The Polymath Manifesto: Why you should do many things at once
It’s a regular Saturday morning. I’m at some old guy’s house participating in a fitness class.
But the guy teaching is no regular fifty-year-old Aussie. For one, he’s bald. But more relevant in the context of this article, he can do some pretty sick things like handstands and very heavy lifts, the kind of things most young people can’t even do. He’s basically very physically aware and capable.
I part with my hard-earned money every Saturday morning to hear his advice, advice that becomes increasingly enigmatic every week. I hear things that make me uncomfortable. They make me feel like I’m doing things wrong, and most of the time I am. But that’s the exact feeling I want to feel every Saturday morning, because it’s a sure recipe for growth.
But one piece of advice I hear this one Saturday morning strikes a chord. The aim of the class that day is to explore a few simple movements, and one of them is a simple pelvis roll performed while lying on the back with the knees balanced above the ankles. It doesn’t matter what the movement is, but when we’re attempting it, he suggests things we can try that might lead us to discover something about ourselves.
As we try this pelvis roll, he asks us how we can accomplish the movement and involve as many body parts as possible. He says that a movement usually ends when something in the system stops. He references a video all of us have seen of his son doing some pretty challenging shit. (There’s really no other way to describe it, just watch the linked video.) According to him, to achieve such complex movement, his son was constantly moving in all parts of his body, a concept he referred to as ‘flow’.
Basically, he was saying that in order to keep moving, everything had to be moving. When one thing stops, everything stops.
Move everything and break things
I’m a guy who knows what he’s trying to do. I have a rough idea of the way I want to impact this world, and I’m doing things on a daily basis that, by my judgement, will help me achieve that impact as efficiently as possible. But I’ve always noticed things going wrong. To some extent, that’s normal, but I’ve noticed a pattern.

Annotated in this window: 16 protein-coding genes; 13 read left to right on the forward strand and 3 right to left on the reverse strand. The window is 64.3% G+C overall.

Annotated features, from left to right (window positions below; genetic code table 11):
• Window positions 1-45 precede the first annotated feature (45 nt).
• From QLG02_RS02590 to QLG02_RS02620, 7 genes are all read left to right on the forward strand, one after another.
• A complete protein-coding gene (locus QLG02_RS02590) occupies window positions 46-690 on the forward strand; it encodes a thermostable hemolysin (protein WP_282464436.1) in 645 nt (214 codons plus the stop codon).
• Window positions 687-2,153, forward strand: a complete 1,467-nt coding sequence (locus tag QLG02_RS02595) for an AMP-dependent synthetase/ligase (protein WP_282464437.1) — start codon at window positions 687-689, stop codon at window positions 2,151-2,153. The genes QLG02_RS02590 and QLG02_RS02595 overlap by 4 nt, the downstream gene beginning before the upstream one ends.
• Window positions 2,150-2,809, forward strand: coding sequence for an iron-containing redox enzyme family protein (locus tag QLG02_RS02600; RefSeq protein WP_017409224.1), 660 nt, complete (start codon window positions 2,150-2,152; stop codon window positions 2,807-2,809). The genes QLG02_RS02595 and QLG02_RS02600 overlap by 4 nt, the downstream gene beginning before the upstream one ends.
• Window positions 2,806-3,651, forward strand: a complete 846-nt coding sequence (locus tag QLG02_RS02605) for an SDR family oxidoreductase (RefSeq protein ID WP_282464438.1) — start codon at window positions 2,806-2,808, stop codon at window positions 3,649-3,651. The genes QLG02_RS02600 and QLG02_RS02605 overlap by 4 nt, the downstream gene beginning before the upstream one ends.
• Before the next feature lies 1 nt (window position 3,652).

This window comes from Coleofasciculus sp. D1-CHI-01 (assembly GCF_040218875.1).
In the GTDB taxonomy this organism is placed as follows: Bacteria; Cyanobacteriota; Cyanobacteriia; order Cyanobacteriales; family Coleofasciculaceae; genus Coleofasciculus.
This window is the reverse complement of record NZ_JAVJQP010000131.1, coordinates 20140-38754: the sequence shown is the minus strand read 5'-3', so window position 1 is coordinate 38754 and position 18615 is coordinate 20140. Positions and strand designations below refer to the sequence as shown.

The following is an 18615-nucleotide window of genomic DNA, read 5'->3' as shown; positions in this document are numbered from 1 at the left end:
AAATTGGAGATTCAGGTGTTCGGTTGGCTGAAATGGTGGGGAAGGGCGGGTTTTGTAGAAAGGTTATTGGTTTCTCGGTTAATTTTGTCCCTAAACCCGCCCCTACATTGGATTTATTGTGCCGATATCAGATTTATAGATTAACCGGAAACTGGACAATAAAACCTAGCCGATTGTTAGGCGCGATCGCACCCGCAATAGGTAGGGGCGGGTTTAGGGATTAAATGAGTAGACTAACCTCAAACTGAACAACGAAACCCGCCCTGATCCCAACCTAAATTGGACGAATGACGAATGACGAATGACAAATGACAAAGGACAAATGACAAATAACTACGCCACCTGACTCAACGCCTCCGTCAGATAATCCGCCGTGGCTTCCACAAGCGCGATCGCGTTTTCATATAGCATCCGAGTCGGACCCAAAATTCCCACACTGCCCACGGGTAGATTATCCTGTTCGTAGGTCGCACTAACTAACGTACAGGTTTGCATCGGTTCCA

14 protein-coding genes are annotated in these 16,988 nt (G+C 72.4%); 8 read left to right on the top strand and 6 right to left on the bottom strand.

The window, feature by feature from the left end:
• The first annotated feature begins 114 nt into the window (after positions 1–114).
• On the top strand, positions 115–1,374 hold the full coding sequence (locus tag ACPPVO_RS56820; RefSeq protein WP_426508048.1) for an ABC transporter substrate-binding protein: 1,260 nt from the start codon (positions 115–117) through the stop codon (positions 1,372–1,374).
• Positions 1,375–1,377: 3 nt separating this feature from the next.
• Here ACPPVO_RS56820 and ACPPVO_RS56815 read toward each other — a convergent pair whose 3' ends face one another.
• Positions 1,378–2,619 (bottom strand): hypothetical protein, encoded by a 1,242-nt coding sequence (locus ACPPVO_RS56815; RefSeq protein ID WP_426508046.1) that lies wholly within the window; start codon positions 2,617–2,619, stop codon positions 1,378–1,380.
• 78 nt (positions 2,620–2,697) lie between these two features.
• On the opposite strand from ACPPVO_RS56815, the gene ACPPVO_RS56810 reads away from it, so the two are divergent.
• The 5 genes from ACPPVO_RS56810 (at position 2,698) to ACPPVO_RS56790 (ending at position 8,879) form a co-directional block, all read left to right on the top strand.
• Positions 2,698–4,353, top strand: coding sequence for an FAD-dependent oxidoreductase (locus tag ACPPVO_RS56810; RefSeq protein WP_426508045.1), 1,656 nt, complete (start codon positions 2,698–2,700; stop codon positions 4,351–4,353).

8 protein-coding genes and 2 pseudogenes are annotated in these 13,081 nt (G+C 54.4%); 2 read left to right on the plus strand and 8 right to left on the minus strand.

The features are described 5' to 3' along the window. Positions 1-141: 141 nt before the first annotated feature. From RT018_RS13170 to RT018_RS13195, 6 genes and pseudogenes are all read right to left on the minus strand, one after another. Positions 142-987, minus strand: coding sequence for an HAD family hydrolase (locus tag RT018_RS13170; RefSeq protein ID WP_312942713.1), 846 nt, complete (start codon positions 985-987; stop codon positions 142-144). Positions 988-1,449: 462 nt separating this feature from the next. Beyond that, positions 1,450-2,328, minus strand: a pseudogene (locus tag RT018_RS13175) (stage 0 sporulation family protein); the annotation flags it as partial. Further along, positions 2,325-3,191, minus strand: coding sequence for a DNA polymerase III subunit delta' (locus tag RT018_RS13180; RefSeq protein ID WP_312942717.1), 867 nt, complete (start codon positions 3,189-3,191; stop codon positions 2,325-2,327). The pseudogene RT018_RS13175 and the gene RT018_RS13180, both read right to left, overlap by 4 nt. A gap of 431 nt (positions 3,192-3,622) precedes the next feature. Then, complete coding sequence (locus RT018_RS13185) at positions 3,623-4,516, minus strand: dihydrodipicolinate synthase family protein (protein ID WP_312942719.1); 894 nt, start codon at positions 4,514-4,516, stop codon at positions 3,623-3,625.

Since I’ve started working on intellectually challenging things, I’ve been going through cycles of productivity followed by emotional/ existential turmoil. And it finally makes sense. It makes sense that even with a sustained time investment, my main projects halt quite regularly. As I focus on one thing, I only do one thing, ignoring the rest. As I work, I invest more in intellectual pursuits and neglect the emotional upkeep. Then I spend so much time fixing the collateral damage that my work loses momentum by the time I get back to it. It only happens because things stop when I’m doing something else.
My troubles are caused by leaving things behind as I move forward. Those things I leave end up dragging me backwards when I get far enough, no matter how far I go and how fast. As I have thought before, I don’t think this is what the old guy means when he says these things, but I think I’m onto something here. This concept of flow, of moving everything at the same time to move as a whole, mesmerizes me.
The Value of Variety and Balance
I think the best way to keep everything moving is to spend a significant amount of time just searching for stopped parts in the system. Which areas are you not moving in your life? The first step is detection, and the next step is to mobilize.
For me, mobilizing means knowing about as many different things as possible. My emphasis is on a wider surface, not a deeper pond. To me, working on a diverse selection of things in your life means you’re more likely to move forward in more areas. And the movement in all those areas will ease the movement of the whole.
In practice, it means I’m doing some pretty weird things I never thought I would do for a while/ ever. Like digital art. And all this writing. And playing the guitar. And learning sales. And reading philosophy. And cooking with avocados. All things I have either no previous interest or no knowledge about, or both. All things that make me uncomfortable to some degree.
The even weirder thing about doing all these weird things? I find out I’m actually pretty decent at them. So far, the more things I try, the more I find out I can do. At this point, I can’t sanely say I am good at any one thing I do. Instead, I’m good at doing the set of all of them.
Whoever you are and whatever you’re doing, I sincerely believe you would benefit from trying to move as many things forward in your life as possible. Diversify and expand your skills. Focus is important in the short term, but one piece of advice you don’t hear often is this: sometimes, you just have to give up what you’re doing for half a day to watch YouTube videos about how to grow tomatoes.
Take some time off to just follow the rabbit trail your mind takes you on. You’ve had many random stray thoughts. Next time, pick one and explore it. Repeat this process often enough, and you might just end up at the place you’ve been focusing so hard on getting to.